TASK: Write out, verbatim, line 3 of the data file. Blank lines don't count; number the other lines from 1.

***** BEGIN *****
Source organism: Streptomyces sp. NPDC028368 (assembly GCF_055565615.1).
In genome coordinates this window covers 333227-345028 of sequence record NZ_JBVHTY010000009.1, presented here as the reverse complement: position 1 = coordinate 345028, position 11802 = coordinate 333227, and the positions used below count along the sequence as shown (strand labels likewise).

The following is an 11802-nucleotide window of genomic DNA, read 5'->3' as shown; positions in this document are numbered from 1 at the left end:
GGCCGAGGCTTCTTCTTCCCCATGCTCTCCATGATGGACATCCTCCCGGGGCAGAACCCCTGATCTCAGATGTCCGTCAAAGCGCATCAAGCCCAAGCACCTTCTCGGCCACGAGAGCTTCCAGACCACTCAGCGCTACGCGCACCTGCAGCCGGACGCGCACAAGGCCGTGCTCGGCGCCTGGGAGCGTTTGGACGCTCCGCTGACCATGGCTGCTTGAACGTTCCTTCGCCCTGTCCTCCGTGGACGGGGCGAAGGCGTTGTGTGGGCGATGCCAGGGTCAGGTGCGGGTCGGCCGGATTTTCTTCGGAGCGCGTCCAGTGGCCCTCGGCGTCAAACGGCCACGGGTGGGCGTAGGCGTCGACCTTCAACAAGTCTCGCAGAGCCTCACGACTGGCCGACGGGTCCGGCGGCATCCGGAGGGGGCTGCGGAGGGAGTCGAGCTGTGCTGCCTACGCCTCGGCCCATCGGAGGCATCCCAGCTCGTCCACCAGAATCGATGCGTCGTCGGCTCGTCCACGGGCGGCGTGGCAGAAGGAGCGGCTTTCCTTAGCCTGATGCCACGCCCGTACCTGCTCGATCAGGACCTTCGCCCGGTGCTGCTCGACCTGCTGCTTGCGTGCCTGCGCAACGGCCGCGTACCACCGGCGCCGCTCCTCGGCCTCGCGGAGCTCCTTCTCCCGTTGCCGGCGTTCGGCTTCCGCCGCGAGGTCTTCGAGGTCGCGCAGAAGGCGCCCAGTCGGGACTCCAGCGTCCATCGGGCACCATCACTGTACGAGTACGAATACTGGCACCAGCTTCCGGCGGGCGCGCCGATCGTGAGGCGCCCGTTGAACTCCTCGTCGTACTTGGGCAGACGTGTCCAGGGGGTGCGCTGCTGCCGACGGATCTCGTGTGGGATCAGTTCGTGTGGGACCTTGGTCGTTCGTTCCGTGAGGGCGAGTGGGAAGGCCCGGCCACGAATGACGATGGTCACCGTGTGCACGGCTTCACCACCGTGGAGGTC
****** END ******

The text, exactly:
The following is an 11802-nucleotide window of genomic DNA, read 5'->3' as shown; positions in this document are numbered from 1 at the left end: